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United Nations Economic Commission for Africa (Addis Ababa)

Hunger Costs Ghana $2.6 Billion per Year

Quality human capital is the foundation of social and economic development, and Ghana has made some progress in improving child nutrition over the past two decades by reducing chronic malnutrition (or stunting) from 23% to 19%. However, the recently launched Cost of Hunger in Africa: The Social and Economic Impact of Child Undernutrition on Ghana's Long-Term Development (COHA) report highlights huge losses to the Ghanaian economy if further reduction is not accelerated. Read more. Download the report. More about the ECA in this BRIEFING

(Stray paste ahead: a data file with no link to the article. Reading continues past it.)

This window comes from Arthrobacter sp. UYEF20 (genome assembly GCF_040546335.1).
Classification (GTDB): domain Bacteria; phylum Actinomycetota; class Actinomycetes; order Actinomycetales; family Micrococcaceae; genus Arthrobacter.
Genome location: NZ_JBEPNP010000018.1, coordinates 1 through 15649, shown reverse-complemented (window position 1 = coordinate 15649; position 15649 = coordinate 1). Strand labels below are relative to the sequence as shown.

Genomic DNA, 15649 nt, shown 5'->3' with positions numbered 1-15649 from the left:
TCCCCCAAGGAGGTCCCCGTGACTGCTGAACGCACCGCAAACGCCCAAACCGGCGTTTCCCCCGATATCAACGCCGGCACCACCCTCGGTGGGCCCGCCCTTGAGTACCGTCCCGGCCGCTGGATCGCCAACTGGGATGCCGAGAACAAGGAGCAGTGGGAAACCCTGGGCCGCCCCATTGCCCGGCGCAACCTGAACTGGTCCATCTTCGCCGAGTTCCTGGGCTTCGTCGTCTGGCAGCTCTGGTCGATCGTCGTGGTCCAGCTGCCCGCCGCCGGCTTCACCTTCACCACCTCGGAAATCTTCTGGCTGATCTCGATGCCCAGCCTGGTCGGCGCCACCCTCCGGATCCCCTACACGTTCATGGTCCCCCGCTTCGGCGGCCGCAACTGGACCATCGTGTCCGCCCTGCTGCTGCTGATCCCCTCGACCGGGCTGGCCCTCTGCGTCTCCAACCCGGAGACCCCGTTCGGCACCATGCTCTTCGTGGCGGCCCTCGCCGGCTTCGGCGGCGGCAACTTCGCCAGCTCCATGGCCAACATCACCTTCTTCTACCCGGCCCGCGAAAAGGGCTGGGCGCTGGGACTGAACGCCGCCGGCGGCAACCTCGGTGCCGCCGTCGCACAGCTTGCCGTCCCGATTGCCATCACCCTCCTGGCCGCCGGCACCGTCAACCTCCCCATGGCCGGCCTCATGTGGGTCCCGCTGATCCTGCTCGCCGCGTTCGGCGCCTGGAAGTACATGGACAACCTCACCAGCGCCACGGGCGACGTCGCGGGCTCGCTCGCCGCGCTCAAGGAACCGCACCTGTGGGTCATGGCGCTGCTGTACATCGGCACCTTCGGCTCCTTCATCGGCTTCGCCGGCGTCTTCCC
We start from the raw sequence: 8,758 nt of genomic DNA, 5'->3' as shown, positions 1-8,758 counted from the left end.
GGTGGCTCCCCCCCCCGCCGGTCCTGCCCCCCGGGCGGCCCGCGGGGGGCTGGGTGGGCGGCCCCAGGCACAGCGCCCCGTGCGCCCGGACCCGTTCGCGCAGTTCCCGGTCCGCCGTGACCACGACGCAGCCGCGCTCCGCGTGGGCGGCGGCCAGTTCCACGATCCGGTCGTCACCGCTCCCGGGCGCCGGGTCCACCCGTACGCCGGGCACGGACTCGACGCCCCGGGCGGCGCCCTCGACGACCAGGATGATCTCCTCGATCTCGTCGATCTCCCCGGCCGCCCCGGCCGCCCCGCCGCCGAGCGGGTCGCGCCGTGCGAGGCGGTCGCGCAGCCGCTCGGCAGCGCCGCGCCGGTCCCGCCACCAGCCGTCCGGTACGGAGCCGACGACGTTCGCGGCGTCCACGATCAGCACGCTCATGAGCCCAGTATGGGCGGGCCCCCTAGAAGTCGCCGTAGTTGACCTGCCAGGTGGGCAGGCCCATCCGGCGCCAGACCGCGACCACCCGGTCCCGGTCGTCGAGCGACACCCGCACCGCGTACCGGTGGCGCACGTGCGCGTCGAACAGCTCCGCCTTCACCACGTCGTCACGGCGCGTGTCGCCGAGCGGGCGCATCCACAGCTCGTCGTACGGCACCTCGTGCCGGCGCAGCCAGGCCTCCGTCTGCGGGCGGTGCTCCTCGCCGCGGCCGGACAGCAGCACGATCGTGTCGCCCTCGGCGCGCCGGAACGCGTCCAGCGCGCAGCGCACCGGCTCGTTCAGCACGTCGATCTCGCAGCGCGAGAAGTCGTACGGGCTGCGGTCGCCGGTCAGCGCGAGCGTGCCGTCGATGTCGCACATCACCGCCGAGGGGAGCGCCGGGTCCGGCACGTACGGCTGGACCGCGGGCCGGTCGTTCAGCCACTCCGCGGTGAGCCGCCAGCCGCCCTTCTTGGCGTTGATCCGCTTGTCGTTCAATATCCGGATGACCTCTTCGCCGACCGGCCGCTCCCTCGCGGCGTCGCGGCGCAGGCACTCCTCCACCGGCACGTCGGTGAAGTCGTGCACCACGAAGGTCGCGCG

The Cost of Hunger in Africa (COHA) study is an African Union Commission (AUC) led initiative through which countries are able to estimate the social and economic impact of child undernutrition in a given year. Using data provided by the Ghana NIT, the COHA model estimates the associated economic losses incurred by the economy in health, education and potential productivity in a single year. The report estimates the economy of Ghana loses some GHC4.6 billion annually (equivalent of US$2.6 billion in 2012) due to the effects of child undernutrition.


An estimated GH¢4.6 billion (or US$2.6 billion) were lost in 2012 as a result of child undernutrition. These losses are equivalent to 6.4 percent of GDP in 2012. The highest element in this cost is the loss in potential productivity as a result of undernutrition-related mortalities - The Cost of Hunger in Africa: The Social and Economic Impact of Child Undernutrition on Ghana’s Long-Term Development (COHA)


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